U.S. Dept. of Health and Human Services Leaders Met with Hoosier Entrepreneurs
Indiana health innovators and entrepreneurs got a unique opportunity to meet with leaders from the U.S. Department Health and Human Services to talk about collaboration during Indiana Startup Day. The program spotlighted some of the latest and most promising innovations in Indiana.
The event was put on by KSM Consulting, TechPoint, LifeOmic and Regenstrief Institute.
Startup Days are hosted around the country to give local innovators an opportunity to discuss the hottest topics in healthcare and technology with national leaders and to explore how the two groups can work together. Indianapolis is just the ninth city to host the event. Past locations include Boston, Chicago and Seattle.
HHS Chief Technology Officer and acting Chief Information Officer Ed Simcox led the event, which included discussions on the Indiana health startup ecosystem, patient empowerment, crowdsourced innovation, precision medicine and population health. Simcox is from Indiana. He attended high school in Indianapolis, then received his undergraduate degree from DePauw University and his law degree from the Indiana University Robert H. McKinney School of Law. He also held several leadership roles at IU Health.
“This is a great opportunity for HHS to get out of the walls of our facilities and meet innovators, entrepreneurs, venture capitalists and all kinds of people involved in the health sector,” said Simcox. “Indianapolis has a strong startup culture. We’re really seeing a strong emergence of healthcare sectors here in the city. “
The goal of the event was to help people figure out how they can better interact with HHS and move their products forward.
Several Indiana startups made presentations. Their innovations included everything from an app for families to manage their healthcare to a platform connecting acute and post-acute providers.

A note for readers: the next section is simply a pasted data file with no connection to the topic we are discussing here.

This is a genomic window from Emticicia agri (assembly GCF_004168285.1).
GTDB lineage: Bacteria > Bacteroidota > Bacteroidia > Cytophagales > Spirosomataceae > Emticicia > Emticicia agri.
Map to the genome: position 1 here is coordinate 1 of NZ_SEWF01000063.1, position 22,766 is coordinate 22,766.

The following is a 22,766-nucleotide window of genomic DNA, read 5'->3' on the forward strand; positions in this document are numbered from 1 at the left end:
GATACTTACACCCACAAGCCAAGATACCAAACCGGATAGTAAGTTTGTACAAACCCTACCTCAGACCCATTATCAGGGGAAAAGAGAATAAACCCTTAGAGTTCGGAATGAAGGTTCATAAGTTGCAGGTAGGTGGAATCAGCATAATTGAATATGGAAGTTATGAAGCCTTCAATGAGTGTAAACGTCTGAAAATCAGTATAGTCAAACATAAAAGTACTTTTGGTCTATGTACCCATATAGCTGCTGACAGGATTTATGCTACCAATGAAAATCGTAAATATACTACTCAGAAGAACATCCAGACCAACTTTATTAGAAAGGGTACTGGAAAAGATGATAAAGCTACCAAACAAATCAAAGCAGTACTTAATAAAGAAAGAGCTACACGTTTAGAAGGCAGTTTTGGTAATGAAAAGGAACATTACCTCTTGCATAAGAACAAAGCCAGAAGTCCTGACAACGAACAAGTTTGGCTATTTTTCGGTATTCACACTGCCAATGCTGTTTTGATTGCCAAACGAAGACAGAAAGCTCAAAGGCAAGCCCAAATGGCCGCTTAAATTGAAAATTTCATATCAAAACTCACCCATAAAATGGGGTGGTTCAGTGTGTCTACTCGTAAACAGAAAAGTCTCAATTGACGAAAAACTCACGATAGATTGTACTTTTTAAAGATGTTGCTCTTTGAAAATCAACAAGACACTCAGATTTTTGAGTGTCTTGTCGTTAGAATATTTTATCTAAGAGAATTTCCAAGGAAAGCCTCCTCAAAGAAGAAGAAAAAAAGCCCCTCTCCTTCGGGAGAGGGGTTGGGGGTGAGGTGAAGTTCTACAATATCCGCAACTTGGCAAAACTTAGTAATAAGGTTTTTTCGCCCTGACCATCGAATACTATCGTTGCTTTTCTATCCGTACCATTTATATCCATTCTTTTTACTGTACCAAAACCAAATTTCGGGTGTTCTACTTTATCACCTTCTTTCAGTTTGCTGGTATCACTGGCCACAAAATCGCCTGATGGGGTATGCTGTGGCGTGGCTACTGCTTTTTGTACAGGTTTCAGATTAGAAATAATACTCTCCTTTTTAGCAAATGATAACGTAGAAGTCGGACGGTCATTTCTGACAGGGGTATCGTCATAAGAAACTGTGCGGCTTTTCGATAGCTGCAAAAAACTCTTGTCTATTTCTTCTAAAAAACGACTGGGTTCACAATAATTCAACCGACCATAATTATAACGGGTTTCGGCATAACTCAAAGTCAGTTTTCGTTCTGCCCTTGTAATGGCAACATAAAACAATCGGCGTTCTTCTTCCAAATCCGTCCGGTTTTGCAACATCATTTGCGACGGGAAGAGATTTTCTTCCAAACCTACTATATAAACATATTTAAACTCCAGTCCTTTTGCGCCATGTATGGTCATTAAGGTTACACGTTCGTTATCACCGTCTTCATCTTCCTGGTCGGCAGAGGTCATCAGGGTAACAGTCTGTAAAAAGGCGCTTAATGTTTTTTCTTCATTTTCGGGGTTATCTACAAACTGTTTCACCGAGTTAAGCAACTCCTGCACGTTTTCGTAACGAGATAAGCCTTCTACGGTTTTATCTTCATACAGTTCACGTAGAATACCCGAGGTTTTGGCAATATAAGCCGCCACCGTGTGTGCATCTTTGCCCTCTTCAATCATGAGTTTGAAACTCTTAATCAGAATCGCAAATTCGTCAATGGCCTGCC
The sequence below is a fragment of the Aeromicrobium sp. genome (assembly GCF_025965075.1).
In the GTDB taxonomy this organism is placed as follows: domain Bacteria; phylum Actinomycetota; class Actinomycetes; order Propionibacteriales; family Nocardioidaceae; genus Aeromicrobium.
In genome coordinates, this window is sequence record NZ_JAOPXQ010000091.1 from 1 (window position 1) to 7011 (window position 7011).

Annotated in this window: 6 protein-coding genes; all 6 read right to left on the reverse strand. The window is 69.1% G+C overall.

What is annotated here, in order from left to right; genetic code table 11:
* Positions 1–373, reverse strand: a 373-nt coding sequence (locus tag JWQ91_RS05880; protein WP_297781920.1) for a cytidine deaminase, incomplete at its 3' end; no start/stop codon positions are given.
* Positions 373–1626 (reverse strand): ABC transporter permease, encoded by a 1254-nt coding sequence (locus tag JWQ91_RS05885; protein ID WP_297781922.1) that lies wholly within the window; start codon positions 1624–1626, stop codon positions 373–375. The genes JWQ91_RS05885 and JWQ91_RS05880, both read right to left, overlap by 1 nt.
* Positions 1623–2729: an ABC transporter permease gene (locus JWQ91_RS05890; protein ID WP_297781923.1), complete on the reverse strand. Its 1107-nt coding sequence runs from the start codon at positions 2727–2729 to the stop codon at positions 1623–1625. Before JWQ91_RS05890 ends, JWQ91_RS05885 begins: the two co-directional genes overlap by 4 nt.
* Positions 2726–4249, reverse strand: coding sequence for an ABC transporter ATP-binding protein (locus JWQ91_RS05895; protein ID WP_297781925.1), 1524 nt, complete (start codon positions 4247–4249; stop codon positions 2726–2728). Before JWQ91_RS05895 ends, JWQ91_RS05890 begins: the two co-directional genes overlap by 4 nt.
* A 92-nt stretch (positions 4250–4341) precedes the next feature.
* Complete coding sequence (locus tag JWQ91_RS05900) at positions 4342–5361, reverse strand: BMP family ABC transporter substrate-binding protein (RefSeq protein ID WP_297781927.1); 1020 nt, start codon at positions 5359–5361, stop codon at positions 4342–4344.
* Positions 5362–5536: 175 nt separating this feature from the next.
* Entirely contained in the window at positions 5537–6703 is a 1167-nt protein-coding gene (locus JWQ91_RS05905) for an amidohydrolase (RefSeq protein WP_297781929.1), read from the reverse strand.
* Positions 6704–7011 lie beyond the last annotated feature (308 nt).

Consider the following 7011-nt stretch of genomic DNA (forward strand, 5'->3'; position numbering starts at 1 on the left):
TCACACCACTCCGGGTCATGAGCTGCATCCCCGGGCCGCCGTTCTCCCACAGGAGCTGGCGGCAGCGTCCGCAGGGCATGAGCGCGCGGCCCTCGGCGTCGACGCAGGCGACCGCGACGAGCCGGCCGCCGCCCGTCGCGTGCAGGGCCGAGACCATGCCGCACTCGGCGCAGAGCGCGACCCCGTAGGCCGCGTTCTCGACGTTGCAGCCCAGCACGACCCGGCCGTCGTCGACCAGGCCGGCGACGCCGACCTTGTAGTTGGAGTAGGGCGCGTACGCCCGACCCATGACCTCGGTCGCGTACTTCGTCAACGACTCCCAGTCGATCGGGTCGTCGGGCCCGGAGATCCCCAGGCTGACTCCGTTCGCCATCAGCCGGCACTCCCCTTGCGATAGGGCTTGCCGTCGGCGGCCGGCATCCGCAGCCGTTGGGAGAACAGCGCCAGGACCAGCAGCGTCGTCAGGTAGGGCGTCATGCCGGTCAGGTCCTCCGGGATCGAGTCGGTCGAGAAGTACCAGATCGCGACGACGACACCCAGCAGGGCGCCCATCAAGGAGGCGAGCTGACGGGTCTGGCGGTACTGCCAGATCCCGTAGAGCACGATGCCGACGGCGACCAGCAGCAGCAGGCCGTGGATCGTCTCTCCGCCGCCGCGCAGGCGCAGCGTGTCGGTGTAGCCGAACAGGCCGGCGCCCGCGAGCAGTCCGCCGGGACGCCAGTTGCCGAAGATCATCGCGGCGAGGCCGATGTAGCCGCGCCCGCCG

“There is an amazing cluster of innovation in Indianapolis,” said Stephen Konya, a senior innovation strategist with the Office of the National Coordinator for Health IT. “Getting to know more about the innovation ecosystem that’s growing here, getting to see the energy, learning about some of the companies that are doing groundbreaking work, seeing there’s a support system that we can easily plug into is really exciting.”
Attendees also got the chance to network with other local entrepreneurs and ask questions of HHS officials about the potential for partnerships.
“I think this is a fantastic opportunity to get people together talking about data and get us to collaborate,” said Jasmine Gonzalvo, PharmD, a clinical associate professor in the School of Pharmacy at Purdue University.
“This conference was amazing because it opened doors to data sets we didn’t know about. We also made a lot of contacts with different agencies and startup groups that might be interested in working with academia,” said Olga Scrivner, PhD, a research scientist in the Cyberinfrastructure for Network Science Center at Indiana University.
“I’ve learned so much today,” said attendee Chaz Cox. Cox is a co-founder of ProjectDW, a new social network focused on protecting data. “When Ed Simcox said that data is for the people, that really struck my heart because that’s one of the main things we are focused on.”
“Events like this are very important to pushing healthcare into the future. Innovation does not happen in a vacuum– it takes sharing ideas and resources. This event was the perfect forum to exchange ideas, make connections and discuss partnerships,” said Peter Embi, M.D., president and chief executive officer of Regenstrief Institute. “Regenstrief hopes to continue facilitating innovation and improvements in healthcare locally, nationally and globally. Thank you to HHS and our partners for helping us put on this successful event.”